NEWS OF THE MORNING
No. 1: Is Russell Westbrook the preseason favorite for MVP? — Sure looks that way. Seriously, what can possibly prevent him from making a strong, if not the strongest, run? He’ll have the chance to compile great stats, the Thunder remains a quality team, and it’s also “his turn.” If Westbrook has a great season, how many voters might be swayed by what happened this summer, when Kevin Durant left town? Ethan Skolnick of CBS Sports surveyed the Westbrook scene and delivers this story:
Not everyone is perfectly suited for promotion. Plenty of NBA players have performed admirably — even exceptionally — as sidekicks, only to falter as a franchise’s primary face. For some, the pressure proves too much. Others simply prove they were never quite good enough.
Then there’s Russell Westbrook, misunderstood since Oklahoma City drafted him in 2008, and undoubtedly, circumstantially miscast. Russell Westbrook, who just resigned with the Thunder for three years and north of $85 million, is no Robin nor Barney Rubble, no Art Garfunkel, Arsenio Hall nor Ed McMahon.
And he’s hardly a Teller, silently performing whatever magical task that Penn mandates, as the chattier frontman gets to claim the credit.
Russell Westbrook is a leading man of lethal capability and questionable conscience, and he needed to be unleashed.
Now that’s happened, as his uneasy alliance with Kevin Durant has been professionally — and perhaps permanently — severed, with Durant not only fleeing the Thunder for the cozy comfort of Stephen Curry‘s considerable shadow, but irritating Westbrook with what increasingly appears to have been a clumsy, passive-aggressive, conflict-avoiding exit.
Westbrook was a bit more direct during his press conference Thursday, as the Thunder announced his three-year, $85.8 million extension.
Did Durant’s departure sting?
“Sting for who?” Westbrook replied.
Well, not for the league.
This doesn’t sting in the slightest.
Whereas Durant hitching himself to the league’s all-time regular season squad has the potential to be a ponderous storyline, mostly for the constant comparisons to what Golden State achieved without him, Westbrook’s defiant stand for Oklahoma City should satisfy from start to finish. Yes, that finish may come in the first or second round, as Westbrook has been left to rally a challenged roster.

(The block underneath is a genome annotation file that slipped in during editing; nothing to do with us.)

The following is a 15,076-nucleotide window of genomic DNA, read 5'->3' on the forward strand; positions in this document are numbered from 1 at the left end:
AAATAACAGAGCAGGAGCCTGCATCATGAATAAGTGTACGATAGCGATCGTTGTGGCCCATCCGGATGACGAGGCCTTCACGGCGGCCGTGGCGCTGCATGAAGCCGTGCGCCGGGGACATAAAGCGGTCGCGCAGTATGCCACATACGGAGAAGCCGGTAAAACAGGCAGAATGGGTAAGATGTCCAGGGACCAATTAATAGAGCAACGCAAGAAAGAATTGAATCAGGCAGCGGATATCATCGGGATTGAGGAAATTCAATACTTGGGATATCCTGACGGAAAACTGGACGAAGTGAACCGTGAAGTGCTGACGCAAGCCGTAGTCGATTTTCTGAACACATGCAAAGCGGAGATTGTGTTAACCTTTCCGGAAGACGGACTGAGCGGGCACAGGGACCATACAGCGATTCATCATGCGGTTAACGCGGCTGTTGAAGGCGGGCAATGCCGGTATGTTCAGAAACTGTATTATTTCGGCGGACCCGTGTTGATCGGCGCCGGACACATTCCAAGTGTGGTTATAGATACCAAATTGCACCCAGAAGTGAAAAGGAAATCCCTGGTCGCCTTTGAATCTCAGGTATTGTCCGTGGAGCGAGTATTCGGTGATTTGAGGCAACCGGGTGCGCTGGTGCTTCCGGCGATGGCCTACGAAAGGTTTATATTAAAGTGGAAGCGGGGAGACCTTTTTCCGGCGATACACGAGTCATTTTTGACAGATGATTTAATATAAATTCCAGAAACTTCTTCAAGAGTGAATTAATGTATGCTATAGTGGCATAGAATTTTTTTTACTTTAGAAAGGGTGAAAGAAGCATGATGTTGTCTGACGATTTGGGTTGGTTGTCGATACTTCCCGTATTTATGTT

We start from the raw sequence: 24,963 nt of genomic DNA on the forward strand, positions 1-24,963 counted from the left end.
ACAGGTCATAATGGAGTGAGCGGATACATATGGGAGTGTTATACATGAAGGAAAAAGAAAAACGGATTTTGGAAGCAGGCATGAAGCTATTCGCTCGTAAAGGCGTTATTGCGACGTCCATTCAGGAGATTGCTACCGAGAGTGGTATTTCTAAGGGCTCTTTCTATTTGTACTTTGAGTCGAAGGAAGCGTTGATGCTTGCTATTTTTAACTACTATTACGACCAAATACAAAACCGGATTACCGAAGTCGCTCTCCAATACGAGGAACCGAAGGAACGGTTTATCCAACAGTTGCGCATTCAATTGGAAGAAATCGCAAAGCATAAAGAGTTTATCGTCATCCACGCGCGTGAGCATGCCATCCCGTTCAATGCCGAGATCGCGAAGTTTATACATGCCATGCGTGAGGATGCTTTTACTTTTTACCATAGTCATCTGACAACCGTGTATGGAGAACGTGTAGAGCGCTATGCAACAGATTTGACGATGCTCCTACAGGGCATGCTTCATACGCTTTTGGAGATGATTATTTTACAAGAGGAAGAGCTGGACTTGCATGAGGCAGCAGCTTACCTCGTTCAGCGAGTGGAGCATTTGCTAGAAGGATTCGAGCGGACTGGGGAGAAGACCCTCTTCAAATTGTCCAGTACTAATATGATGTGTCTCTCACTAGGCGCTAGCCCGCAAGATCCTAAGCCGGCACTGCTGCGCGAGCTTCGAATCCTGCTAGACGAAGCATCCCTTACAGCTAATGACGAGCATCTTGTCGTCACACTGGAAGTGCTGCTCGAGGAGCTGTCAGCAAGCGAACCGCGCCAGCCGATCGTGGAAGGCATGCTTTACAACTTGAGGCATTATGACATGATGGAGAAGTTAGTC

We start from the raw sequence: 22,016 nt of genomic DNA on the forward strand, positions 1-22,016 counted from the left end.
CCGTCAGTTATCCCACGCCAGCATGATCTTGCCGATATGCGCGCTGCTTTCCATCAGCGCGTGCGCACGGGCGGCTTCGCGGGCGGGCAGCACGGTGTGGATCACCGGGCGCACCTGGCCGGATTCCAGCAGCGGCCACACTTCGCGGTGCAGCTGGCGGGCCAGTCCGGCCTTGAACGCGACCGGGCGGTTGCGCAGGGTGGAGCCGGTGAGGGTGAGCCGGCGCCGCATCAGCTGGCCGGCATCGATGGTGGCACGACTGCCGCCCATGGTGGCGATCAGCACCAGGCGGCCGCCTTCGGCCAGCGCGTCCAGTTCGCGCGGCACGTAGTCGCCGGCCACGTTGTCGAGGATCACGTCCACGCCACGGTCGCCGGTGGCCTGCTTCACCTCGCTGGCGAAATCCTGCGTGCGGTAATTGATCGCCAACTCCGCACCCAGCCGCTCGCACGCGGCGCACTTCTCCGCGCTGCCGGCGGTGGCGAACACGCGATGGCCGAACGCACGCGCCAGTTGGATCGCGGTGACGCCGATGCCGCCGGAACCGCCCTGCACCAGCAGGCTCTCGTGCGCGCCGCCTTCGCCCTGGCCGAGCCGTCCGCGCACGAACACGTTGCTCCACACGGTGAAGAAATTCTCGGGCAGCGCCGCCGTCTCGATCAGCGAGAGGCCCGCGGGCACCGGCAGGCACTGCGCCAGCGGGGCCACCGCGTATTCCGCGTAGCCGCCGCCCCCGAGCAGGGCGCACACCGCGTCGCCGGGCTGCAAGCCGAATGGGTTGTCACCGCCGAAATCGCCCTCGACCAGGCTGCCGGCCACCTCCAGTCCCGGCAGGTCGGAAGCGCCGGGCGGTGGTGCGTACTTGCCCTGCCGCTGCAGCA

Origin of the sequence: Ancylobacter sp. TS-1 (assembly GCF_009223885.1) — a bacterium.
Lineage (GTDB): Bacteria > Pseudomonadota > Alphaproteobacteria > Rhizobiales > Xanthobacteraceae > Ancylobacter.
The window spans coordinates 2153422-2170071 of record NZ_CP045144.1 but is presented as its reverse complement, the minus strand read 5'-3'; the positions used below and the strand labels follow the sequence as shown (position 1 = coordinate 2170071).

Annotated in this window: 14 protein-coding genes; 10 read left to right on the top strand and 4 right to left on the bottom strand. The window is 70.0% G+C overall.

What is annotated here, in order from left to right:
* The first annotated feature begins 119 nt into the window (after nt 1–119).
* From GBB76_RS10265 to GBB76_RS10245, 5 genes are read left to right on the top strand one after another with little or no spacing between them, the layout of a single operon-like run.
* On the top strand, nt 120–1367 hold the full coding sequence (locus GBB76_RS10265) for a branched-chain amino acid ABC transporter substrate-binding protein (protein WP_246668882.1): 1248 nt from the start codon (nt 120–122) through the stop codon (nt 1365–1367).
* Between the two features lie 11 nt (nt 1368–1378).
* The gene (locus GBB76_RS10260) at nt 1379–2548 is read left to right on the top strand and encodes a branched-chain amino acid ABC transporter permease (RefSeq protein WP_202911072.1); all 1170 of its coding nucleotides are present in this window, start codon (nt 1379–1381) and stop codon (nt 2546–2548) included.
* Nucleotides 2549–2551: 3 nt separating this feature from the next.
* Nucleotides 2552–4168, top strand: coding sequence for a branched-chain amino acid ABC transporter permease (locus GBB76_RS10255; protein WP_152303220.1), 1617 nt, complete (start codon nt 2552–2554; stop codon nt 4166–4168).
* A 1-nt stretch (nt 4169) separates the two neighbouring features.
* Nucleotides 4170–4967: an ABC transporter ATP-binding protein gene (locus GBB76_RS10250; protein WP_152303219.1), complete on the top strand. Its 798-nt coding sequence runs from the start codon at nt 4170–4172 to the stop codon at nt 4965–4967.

But that really isn’t the point. For however long it lasts, it should be fascinating theater, a player whose resolve was not broken by a broken knee or face, and should only be strengthened by a broken relationship.
Westbrook’s been dumped.
NBA fans should be pumped.
No. 2: The Summer Of Draymond continues much quieter in Rio — This has been quite the summer for Draymond Green, in more ways than one. Early on, his antics cost him a one-game suspension during the NBA Finals and likely cost the Warriors a repeat title. Then he had some, um, social media mishaps. But he also made Team USA, which is a rare feat for a former second-round pick, and so not everything was bad for Green. And did we mention he got a new Warriors teammate this summer? Rod Beard of the Detroit News takes a closer look at the unlikely rise of Green and the growing pains that come with it:
It’s been a steep learning curve in a short time for Green, who has had to embrace his new-found fame and all that comes with it. That’s a transition Michigan State coach Tom Izzo sees Green can adapt to quickly, but noted it’s not that his former player is well equipped to handle now.
“When there’s a mistake that’s made, his mistakes haven’t been destructive — not drugs and alcohol,” Izzo said, “I’m not trying to slight things. He’s in a different limelight now, so any move he makes is being talked about. He’s got to learn to deal with that — and that’s not easy to deal with.
“Does he still have to mature and grow? Hell, I still have to do that at my age, so I’m sure he does.”
For Green, donning the red, white and blue is as much an honor and impact on his life as it was with the green and white at Michigan State, where he is among the program’s icons.
“Being here is great and it’s obviously a blessing,” Green said. “I said all along that it’s something I didn’t expect at first. It was definitely a dream come true, but you also get to a point where you feel like you belong in that situation.”
Even at his pinnacle at Michigan State, when he was named national player of the year in 2012, he wasn’t selected until the second round (35th overall) of the NBA draft.
“It’s strange to think he was a second-round pick and how 34 teams passed on him,” said Klay Thompson, Green’s teammate with the Warriors and Team USA. “I’m not surprised he’s at the level he’s at because he works so hard and he’s so versatile. …
“I saw it from Day 1 that he could be special.”
A step up
No LeBron James. No Steph Curry. No Kobe Bryant. No Russell Westbrook.